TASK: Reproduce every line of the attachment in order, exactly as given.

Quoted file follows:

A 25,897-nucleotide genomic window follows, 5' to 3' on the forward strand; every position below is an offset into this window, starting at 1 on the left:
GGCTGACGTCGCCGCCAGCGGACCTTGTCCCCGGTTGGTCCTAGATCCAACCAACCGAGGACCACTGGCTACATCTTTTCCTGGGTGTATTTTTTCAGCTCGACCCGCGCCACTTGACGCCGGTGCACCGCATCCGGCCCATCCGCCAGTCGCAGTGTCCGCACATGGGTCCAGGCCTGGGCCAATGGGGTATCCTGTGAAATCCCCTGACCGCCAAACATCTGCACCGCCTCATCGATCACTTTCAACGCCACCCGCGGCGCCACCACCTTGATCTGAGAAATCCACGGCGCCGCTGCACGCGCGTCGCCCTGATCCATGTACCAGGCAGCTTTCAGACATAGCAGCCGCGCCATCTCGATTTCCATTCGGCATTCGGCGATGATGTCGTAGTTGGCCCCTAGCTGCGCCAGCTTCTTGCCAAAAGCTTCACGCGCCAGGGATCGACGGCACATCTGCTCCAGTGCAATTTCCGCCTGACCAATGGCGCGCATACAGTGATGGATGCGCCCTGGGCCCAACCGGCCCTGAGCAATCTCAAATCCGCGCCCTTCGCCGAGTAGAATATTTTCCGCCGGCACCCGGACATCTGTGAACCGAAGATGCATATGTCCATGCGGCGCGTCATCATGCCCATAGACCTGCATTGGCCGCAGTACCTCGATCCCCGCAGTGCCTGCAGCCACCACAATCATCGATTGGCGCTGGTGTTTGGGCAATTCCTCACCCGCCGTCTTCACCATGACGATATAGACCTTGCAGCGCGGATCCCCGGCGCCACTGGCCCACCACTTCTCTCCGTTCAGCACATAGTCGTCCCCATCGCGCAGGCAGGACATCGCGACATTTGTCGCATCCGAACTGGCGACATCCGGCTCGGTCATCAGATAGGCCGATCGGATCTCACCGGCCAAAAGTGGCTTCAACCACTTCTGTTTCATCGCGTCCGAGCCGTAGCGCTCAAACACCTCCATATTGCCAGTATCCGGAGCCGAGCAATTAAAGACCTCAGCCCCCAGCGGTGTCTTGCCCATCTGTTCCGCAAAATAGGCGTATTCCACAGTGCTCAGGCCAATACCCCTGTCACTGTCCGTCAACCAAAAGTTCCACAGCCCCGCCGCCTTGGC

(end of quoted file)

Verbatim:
A 25,897-nucleotide genomic window follows, 5' to 3' on the forward strand; every position below is an offset into this window, starting at 1 on the left:
GGCTGACGTCGCCGCCAGCGGACCTTGTCCCCGGTTGGTCCTAGATCCAACCAACCGAGGACCACTGGCTACATCTTTTCCTGGGTGTATTTTTTCAGCTCGACCCGCGCCACTTGACGCCGGTGCACCGCATCCGGCCCATCCGCCAGTCGCAGTGTCCGCACATGGGTCCAGGCCTGGGCCAATGGGGTATCCTGTGAAATCCCCTGACCGCCAAACATCTGCACCGCCTCATCGATCACTTTCAACGCCACCCGCGGCGCCACCACCTTGATCTGAGAAATCCACGGCGCCGCTGCACGCGCGTCGCCCTGATCCATGTACCAGGCAGCTTTCAGACATAGCAGCCGCGCCATCTCGATTTCCATTCGGCATTCGGCGATGATGTCGTAGTTGGCCCCTAGCTGCGCCAGCTTCTTGCCAAAAGCTTCACGCGCCAGGGATCGACGGCACATCTGCTCCAGTGCAATTTCCGCCTGACCAATGGCGCGCATACAGTGATGGATGCGCCCTGGGCCCAACCGGCCCTGAGCAATCTCAAATCCGCGCCCTTCGCCGAGTAGAATATTTTCCGCCGGCACCCGGACATCTGTGAACCGAAGATGCATATGTCCATGCGGCGCGTCATCATGCCCATAGACCTGCATTGGCCGCAGTACCTCGATCCCCGCAGTGCCTGCAGCCACCACAATCATCGATTGGCGCTGGTGTTTGGGCAATTCCTCACCCGCCGTCTTCACCATGACGATATAGACCTTGCAGCGCGGATCCCCGGCGCCACTGGCCCACCACTTCTCTCCGTTCAGCACATAGTCGTCCCCATCGCGCAGGCAGGACATCGCGACATTTGTCGCATCCGAACTGGCGACATCCGGCTCGGTCATCAGATAGGCCGATCGGATCTCACCGGCCAAAAGTGGCTTCAACCACTTCTGTTTCATCGCGTCCGAGCCGTAGCGCTCAAACACCTCCATATTGCCAGTATCCGGAGCCGAGCAATTAAAGACCTCAGCCCCCAGCGGTGTCTTGCCCATCTGTTCCGCAAAATAGGCGTATTCCACAGTGCTCAGGCCAATACCCCTGTCACTGTCCGTCAACCAAAAGTTCCACAGCCCCGCCGCCTTGGC